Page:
Tag Archives: The Philosopher’s Apprentice

Your Saturday Book Review — The Philosopher’s Apprentice

After hearing an interview on NPR with author, James Morrow, I went to a bookstore (Remember those?) to search for a copy of his then new novel, The Philosopher’s Apprentice. I couldn’t remember the title, but when I described the plot – teacher, remote island, mysterious happenings — the clerk thought I was talking about The Magus, a book which bears almost no resemblance to this one. The Island of Dr. Moreau would be getting warmer.

The island here is off the coast of Florida, the teacher a brilliant philosophy graduate student who has just blown his thesis on principle. . He is offered a job by a billionaire scientist who tells him her teenage daughter was in a diving accident and suffered damage resulting in the loss of her moral conscience. His mission is to guide her in developing a sense of ethics. It’s an offer too tempting to refuse, especially given the $100,000 salary. Of course, once he arrives, things aren’t what they seem and yadda, yadda, yadda.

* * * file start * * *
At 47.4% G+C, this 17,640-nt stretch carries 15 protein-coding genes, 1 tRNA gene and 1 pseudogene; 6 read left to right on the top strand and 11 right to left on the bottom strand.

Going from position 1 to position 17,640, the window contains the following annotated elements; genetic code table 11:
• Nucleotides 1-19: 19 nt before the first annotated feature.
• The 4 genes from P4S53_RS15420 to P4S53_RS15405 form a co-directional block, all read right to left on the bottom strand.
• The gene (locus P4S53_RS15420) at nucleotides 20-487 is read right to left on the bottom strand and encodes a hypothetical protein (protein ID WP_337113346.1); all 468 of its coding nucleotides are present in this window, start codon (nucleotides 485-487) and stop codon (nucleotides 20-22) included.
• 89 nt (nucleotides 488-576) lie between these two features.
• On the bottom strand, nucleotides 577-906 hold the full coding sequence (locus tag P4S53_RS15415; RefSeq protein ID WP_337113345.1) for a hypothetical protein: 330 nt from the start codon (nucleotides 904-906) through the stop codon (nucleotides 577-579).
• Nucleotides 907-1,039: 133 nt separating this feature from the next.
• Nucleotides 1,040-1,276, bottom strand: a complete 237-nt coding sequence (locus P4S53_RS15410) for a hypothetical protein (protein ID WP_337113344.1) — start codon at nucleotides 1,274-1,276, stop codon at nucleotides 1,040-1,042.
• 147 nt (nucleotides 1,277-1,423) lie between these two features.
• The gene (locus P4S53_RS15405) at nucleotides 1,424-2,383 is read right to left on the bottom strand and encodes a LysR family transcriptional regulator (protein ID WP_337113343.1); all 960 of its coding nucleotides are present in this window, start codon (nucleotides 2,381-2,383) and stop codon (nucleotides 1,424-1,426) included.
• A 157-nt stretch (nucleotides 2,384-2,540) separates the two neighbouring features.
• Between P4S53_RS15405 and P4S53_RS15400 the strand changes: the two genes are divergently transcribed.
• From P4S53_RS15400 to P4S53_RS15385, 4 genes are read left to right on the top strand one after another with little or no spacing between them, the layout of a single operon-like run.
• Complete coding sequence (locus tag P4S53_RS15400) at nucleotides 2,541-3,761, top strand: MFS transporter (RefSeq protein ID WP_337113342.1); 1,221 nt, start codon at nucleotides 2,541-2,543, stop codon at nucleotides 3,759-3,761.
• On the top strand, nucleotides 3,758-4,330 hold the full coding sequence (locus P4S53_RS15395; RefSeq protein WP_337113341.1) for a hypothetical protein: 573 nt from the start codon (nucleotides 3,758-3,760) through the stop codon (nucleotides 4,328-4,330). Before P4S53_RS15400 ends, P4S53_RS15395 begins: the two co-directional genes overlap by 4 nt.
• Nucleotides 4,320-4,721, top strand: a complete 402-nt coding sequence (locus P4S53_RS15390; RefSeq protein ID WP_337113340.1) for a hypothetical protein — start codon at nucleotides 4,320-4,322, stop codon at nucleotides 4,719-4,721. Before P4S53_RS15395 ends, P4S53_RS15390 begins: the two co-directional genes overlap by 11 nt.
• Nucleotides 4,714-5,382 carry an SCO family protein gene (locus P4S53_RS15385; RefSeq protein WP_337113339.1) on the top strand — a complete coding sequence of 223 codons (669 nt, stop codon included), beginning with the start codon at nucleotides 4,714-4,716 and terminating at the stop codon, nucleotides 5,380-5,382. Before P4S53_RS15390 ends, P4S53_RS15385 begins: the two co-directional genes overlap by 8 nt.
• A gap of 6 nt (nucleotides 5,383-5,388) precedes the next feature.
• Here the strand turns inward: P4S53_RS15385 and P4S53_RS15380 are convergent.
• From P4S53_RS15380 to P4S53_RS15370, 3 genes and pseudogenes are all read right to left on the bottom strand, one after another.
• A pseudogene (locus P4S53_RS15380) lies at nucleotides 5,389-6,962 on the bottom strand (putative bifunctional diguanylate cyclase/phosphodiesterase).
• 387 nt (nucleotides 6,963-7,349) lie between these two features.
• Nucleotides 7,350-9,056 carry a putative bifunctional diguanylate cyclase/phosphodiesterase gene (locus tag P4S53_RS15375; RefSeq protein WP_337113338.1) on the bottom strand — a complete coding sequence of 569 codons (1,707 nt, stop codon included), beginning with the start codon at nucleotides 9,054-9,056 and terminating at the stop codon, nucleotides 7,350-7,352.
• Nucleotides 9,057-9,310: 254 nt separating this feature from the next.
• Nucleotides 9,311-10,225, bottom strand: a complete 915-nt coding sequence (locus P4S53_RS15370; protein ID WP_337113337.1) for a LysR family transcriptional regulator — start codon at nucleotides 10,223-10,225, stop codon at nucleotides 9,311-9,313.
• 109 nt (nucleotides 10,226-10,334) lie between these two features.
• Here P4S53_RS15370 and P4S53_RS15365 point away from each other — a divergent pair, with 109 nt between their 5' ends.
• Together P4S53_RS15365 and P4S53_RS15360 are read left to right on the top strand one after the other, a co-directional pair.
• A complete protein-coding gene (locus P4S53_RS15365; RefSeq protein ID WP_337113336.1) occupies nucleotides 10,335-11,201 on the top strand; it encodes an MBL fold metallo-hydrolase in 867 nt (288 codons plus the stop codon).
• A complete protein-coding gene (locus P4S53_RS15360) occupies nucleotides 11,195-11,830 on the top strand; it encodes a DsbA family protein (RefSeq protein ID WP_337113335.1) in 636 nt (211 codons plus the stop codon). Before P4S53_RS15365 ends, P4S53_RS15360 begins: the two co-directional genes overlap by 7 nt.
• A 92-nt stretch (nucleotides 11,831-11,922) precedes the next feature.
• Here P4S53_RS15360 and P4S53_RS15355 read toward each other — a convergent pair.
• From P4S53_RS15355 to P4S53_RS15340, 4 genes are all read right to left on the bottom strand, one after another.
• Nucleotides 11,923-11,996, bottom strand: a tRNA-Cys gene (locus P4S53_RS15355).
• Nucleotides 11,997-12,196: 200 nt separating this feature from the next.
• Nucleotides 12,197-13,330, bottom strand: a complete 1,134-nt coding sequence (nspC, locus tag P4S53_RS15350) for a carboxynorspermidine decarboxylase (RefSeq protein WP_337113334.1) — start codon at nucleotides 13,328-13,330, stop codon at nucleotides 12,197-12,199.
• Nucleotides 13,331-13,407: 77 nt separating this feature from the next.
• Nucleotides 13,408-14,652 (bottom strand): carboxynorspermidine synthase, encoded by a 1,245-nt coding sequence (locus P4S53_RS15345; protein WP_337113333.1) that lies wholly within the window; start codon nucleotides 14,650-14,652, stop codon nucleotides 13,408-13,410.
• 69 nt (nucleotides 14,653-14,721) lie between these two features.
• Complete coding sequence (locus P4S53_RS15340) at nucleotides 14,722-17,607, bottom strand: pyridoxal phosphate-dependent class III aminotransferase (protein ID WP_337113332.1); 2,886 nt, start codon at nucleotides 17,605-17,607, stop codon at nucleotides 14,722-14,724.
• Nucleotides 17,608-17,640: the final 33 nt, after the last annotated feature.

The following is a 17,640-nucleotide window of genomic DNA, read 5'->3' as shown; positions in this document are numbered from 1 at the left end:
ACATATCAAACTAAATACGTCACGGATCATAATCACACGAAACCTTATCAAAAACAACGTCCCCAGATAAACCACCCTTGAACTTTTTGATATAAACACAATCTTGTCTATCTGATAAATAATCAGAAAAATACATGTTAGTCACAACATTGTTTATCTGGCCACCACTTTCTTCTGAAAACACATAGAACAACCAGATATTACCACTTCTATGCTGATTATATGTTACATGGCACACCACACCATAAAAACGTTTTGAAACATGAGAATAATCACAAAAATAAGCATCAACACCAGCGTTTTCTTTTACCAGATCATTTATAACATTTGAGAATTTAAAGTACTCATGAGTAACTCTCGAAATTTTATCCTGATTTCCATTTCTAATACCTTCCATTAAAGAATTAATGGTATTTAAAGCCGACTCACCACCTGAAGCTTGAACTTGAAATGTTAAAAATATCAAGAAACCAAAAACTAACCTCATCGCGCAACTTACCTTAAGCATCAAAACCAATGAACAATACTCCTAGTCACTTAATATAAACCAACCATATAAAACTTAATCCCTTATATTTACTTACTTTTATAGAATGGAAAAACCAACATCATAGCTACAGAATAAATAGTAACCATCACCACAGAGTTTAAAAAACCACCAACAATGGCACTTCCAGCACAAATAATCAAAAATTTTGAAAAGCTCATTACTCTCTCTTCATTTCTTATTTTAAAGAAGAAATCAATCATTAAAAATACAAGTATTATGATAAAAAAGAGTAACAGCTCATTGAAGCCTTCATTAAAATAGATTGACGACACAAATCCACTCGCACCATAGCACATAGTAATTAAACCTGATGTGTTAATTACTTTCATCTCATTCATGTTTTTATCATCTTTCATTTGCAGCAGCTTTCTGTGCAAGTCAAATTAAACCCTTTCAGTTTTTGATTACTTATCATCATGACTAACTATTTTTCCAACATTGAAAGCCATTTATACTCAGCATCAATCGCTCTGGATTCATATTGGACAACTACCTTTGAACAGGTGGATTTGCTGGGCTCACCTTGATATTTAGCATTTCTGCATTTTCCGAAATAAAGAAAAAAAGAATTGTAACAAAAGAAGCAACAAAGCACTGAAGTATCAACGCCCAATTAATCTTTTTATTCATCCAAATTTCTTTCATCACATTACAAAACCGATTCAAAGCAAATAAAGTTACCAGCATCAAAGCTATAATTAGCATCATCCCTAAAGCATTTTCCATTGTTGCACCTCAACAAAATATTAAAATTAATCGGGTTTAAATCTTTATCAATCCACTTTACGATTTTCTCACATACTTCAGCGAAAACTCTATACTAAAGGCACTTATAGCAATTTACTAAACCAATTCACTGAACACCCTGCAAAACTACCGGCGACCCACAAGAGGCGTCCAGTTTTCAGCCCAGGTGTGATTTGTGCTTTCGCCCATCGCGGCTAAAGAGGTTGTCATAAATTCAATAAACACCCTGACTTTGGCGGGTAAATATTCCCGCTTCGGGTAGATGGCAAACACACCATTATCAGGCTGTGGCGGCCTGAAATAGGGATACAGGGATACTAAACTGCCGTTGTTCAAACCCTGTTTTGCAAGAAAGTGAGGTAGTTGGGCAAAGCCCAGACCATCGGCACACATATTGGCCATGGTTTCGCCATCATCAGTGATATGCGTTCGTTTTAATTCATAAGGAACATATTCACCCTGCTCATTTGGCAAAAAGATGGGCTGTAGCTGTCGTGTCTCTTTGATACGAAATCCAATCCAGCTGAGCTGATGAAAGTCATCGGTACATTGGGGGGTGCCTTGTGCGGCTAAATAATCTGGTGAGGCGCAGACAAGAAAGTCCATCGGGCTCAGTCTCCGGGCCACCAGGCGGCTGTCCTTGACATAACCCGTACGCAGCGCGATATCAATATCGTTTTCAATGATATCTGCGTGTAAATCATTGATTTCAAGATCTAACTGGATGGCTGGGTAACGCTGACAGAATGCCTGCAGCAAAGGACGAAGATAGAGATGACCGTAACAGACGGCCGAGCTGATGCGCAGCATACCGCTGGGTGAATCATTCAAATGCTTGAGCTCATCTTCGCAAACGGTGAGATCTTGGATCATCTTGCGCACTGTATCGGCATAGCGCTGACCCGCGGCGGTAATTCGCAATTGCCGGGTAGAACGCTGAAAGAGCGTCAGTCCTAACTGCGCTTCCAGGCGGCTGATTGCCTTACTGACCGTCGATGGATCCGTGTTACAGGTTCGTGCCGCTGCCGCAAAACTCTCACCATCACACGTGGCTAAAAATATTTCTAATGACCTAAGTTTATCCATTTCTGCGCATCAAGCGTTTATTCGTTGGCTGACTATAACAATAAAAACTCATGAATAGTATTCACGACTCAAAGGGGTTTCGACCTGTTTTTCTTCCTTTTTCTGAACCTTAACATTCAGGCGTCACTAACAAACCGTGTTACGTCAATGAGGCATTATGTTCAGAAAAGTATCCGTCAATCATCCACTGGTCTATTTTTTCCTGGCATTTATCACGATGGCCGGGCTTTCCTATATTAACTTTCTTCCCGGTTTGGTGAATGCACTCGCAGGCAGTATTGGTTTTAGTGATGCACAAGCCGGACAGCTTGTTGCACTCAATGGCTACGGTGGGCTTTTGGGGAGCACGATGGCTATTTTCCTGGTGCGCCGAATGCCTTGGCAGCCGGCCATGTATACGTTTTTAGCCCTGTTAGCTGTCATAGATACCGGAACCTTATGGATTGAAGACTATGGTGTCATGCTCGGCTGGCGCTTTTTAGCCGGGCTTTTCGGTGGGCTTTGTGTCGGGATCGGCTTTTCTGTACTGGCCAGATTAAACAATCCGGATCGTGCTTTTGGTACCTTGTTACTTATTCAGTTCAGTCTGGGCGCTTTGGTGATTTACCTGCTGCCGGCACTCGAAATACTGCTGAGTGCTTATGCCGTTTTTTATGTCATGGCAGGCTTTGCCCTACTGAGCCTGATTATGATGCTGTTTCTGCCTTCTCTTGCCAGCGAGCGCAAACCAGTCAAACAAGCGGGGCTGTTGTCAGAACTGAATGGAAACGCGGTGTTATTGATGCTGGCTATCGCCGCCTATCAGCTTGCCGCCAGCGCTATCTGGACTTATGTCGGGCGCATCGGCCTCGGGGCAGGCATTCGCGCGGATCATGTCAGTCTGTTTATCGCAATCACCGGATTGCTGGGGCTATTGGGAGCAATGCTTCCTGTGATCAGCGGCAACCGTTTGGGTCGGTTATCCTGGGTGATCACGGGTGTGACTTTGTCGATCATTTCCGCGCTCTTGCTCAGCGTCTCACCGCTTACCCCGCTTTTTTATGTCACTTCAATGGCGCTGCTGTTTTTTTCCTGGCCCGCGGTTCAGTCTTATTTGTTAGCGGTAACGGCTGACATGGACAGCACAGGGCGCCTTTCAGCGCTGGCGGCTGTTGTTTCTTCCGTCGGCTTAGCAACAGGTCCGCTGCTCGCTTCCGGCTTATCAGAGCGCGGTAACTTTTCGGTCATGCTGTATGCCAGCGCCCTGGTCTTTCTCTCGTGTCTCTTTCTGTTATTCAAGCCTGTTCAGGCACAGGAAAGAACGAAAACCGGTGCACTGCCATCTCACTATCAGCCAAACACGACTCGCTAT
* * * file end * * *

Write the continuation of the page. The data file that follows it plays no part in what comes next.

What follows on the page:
Most of the action takes place years after the island sojourn when his pupil has made her way into the world, intent on changing it.

While the book clearly falls into the sci-fi genre, the author is after bigger fish, taking on bioethics and religion with satiric aim. Whether or not he succeeds may be subjective. The better-half felt Morrow went too far and sometimes missed the mark. (Several reviewers agree.) But I found the story entertaining and thought provoking throughout though at times Morrow’s reach may have exceeded his grasp.

While a knowledge of western philosopher (among other things) is not a necessary prerequisite to the enjoyment of the book, it couldn’t hurt. It’s certainly worth checking out especially for well-read fans of satire.

(Apology: I have been slow on getting these reviews out and didn’t post last week. I guess I’m kind of depressed because my own books haven’t been selling lately. Check them out, why don’t you?)